If you don’t know, Saltaire is in Bradford West Yorkshire and was a village built in the mid 1800s by Titus Salt. Around the mill he constructed housing for the mill workers along with a school, chapel and hospital. Salt took care of the needs of hundreds of workers and managers who were dedicated to the manufacture of textiles –  including a worker and poet named James Waddington. Titus Salt imposed strict moral standard in his domain including the prohibition of alcohol.

I really can’t imagine what life was like being so dependent on the vision and benevolence of a single mill owner but it does seem to follow a pattern of paternalistic landowners and industrialists who generated their wealth by owning the lives of the working class.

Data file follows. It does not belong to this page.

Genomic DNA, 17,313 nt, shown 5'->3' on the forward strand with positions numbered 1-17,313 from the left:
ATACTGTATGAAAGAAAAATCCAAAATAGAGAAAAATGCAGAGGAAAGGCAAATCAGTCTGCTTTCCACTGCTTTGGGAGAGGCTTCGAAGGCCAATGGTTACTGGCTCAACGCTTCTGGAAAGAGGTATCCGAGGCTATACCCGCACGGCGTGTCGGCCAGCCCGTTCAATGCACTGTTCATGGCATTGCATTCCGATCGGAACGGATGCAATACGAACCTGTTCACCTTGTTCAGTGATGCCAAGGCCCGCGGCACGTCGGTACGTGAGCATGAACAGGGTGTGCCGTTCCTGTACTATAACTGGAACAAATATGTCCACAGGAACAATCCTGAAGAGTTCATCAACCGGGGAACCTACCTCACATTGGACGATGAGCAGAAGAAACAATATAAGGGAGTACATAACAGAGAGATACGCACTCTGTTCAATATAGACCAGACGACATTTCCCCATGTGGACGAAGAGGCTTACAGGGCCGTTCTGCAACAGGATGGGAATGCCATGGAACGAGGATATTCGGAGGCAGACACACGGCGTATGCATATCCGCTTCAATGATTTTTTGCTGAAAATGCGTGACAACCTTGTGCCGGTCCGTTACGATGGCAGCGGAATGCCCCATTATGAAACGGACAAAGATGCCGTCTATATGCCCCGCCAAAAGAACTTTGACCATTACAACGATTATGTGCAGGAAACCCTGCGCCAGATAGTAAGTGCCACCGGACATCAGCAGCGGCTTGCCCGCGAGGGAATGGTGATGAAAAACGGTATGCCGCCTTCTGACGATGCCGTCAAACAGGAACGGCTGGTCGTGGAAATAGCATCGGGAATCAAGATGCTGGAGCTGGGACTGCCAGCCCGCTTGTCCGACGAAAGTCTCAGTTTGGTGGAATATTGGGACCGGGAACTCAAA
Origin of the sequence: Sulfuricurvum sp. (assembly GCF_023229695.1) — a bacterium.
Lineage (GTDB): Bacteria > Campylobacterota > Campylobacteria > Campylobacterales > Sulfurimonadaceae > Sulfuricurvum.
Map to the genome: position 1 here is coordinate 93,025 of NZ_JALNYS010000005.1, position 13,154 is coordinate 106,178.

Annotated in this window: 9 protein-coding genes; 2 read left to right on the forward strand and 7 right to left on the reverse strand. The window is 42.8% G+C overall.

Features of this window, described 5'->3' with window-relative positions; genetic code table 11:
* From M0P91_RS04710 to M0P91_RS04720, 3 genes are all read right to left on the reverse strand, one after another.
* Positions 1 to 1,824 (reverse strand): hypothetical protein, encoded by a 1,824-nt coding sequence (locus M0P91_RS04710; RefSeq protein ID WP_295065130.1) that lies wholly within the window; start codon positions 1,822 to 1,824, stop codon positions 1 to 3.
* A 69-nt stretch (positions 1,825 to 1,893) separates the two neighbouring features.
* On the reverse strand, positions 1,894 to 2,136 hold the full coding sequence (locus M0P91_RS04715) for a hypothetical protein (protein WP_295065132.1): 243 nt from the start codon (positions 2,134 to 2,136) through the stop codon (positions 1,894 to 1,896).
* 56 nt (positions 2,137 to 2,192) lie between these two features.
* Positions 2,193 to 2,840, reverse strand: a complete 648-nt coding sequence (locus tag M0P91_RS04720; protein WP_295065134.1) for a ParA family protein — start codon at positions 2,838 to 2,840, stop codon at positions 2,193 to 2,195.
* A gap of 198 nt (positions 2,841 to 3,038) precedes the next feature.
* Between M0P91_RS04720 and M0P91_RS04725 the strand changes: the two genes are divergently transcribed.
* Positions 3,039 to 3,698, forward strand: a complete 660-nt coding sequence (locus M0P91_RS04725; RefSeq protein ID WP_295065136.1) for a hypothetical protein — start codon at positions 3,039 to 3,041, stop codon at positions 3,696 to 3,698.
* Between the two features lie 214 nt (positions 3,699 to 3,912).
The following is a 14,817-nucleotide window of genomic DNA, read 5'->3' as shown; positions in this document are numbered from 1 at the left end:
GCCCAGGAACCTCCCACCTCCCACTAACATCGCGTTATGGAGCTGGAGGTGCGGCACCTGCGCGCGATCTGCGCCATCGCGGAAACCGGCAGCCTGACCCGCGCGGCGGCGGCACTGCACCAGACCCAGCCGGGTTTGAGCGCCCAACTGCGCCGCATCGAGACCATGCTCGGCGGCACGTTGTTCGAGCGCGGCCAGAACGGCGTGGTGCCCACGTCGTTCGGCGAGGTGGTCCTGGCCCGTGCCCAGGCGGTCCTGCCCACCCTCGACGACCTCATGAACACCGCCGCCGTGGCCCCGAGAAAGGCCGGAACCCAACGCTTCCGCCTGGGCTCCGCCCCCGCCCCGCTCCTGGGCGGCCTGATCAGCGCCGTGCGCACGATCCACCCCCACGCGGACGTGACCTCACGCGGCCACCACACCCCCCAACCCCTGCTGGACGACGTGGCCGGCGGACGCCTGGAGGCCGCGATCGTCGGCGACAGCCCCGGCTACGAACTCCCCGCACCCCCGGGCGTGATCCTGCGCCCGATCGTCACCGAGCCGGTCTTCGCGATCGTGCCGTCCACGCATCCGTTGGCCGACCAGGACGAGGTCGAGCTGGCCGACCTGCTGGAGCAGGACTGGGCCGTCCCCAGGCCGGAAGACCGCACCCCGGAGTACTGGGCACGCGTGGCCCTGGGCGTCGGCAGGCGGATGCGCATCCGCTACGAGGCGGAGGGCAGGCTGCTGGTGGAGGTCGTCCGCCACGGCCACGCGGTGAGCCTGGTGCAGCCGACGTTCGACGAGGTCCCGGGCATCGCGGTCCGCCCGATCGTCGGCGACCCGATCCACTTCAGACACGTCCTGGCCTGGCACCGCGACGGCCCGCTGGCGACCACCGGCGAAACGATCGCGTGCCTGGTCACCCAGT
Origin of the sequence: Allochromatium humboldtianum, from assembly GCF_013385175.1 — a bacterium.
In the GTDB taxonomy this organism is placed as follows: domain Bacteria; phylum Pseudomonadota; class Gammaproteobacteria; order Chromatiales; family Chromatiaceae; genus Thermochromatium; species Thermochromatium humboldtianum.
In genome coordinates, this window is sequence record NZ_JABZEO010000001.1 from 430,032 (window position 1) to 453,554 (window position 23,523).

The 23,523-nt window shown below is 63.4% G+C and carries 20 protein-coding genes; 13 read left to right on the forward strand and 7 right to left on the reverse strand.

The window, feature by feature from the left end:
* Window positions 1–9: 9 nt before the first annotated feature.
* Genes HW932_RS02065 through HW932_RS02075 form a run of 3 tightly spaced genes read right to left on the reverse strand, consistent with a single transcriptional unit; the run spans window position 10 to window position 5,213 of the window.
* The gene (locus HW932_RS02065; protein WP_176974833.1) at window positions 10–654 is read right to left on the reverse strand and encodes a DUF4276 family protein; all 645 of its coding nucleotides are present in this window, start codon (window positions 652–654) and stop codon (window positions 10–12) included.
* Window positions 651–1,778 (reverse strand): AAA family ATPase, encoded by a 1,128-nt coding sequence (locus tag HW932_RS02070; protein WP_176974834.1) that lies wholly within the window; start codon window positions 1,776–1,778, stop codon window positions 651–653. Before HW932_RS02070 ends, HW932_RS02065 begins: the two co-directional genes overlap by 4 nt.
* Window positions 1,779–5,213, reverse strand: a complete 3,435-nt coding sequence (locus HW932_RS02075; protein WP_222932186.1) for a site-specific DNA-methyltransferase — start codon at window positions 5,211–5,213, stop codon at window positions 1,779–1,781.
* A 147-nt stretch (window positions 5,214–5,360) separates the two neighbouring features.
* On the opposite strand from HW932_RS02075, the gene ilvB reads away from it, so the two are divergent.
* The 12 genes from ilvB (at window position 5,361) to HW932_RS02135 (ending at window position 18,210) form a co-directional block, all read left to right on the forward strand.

Up the road at Samuel Cunliffe-Lister’s mill there was a different approach. He was one of the richest people in England but had a reputation for treating his workforce poorly. Through a period of unrest at Lister’s mill the roots of the trades unions and labour party began to form – quite a legacy! My entire family history is tied up with this industry. My mother’s side is linked to the Lister empire and my dad’s dad was co-owner at Dean Clough mill in Halifax.  My great, great grandfather is on the far right of this photo, John Dean Waddington.



The Tour de Yorkshire an act of welcome and participation